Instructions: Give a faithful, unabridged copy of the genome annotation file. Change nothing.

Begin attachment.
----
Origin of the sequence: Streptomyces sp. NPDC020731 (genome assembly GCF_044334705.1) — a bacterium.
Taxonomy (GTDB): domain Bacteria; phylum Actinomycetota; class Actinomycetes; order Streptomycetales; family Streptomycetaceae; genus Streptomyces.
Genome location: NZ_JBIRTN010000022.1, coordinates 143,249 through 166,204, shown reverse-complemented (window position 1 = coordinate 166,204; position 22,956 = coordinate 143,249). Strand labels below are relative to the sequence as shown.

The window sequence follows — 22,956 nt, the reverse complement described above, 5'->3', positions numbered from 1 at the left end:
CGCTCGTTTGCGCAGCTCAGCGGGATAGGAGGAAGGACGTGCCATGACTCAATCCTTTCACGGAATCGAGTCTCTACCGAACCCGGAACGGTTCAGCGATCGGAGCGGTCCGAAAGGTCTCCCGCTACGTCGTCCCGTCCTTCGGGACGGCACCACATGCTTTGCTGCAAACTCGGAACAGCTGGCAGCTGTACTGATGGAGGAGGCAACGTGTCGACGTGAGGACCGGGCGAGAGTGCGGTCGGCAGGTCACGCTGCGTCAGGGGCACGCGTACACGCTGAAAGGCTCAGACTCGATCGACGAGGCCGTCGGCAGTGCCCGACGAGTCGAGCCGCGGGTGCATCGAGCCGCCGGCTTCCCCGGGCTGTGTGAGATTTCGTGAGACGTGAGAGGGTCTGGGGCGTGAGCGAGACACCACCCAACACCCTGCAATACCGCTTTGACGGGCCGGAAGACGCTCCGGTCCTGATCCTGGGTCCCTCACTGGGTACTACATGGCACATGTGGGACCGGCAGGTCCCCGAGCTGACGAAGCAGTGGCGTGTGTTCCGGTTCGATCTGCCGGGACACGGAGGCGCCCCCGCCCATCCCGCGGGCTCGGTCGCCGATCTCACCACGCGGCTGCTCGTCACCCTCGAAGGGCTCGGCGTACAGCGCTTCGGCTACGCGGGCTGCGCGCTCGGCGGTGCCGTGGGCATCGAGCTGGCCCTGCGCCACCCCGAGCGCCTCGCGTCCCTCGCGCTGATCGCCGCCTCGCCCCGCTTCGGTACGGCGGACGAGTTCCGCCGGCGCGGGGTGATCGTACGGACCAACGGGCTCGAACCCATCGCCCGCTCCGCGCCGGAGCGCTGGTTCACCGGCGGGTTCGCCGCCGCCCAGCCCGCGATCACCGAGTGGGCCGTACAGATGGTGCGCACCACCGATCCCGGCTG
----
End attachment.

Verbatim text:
Origin of the sequence: Streptomyces sp. NPDC020731 (genome assembly GCF_044334705.1) — a bacterium.
Taxonomy (GTDB): domain Bacteria; phylum Actinomycetota; class Actinomycetes; order Streptomycetales; family Streptomycetaceae; genus Streptomyces.
Genome location: NZ_JBIRTN010000022.1, coordinates 143,249 through 166,204, shown reverse-complemented (window position 1 = coordinate 166,204; position 22,956 = coordinate 143,249). Strand labels below are relative to the sequence as shown.

The window sequence follows — 22,956 nt, the reverse complement described above, 5'->3', positions numbered from 1 at the left end:
CGCTCGTTTGCGCAGCTCAGCGGGATAGGAGGAAGGACGTGCCATGACTCAATCCTTTCACGGAATCGAGTCTCTACCGAACCCGGAACGGTTCAGCGATCGGAGCGGTCCGAAAGGTCTCCCGCTACGTCGTCCCGTCCTTCGGGACGGCACCACATGCTTTGCTGCAAACTCGGAACAGCTGGCAGCTGTACTGATGGAGGAGGCAACGTGTCGACGTGAGGACCGGGCGAGAGTGCGGTCGGCAGGTCACGCTGCGTCAGGGGCACGCGTACACGCTGAAAGGCTCAGACTCGATCGACGAGGCCGTCGGCAGTGCCCGACGAGTCGAGCCGCGGGTGCATCGAGCCGCCGGCTTCCCCGGGCTGTGTGAGATTTCGTGAGACGTGAGAGGGTCTGGGGCGTGAGCGAGACACCACCCAACACCCTGCAATACCGCTTTGACGGGCCGGAAGACGCTCCGGTCCTGATCCTGGGTCCCTCACTGGGTACTACATGGCACATGTGGGACCGGCAGGTCCCCGAGCTGACGAAGCAGTGGCGTGTGTTCCGGTTCGATCTGCCGGGACACGGAGGCGCCCCCGCCCATCCCGCGGGCTCGGTCGCCGATCTCACCACGCGGCTGCTCGTCACCCTCGAAGGGCTCGGCGTACAGCGCTTCGGCTACGCGGGCTGCGCGCTCGGCGGTGCCGTGGGCATCGAGCTGGCCCTGCGCCACCCCGAGCGCCTCGCGTCCCTCGCGCTGATCGCCGCCTCGCCCCGCTTCGGTACGGCGGACGAGTTCCGCCGGCGCGGGGTGATCGTACGGACCAACGGGCTCGAACCCATCGCCCGCTCCGCGCCGGAGCGCTGGTTCACCGGCGGGTTCGCCGCCGCCCAGCCCGCGATCACCGAGTGGGCCGTACAGATGGTGCGCACCACCGATCCCGGCTG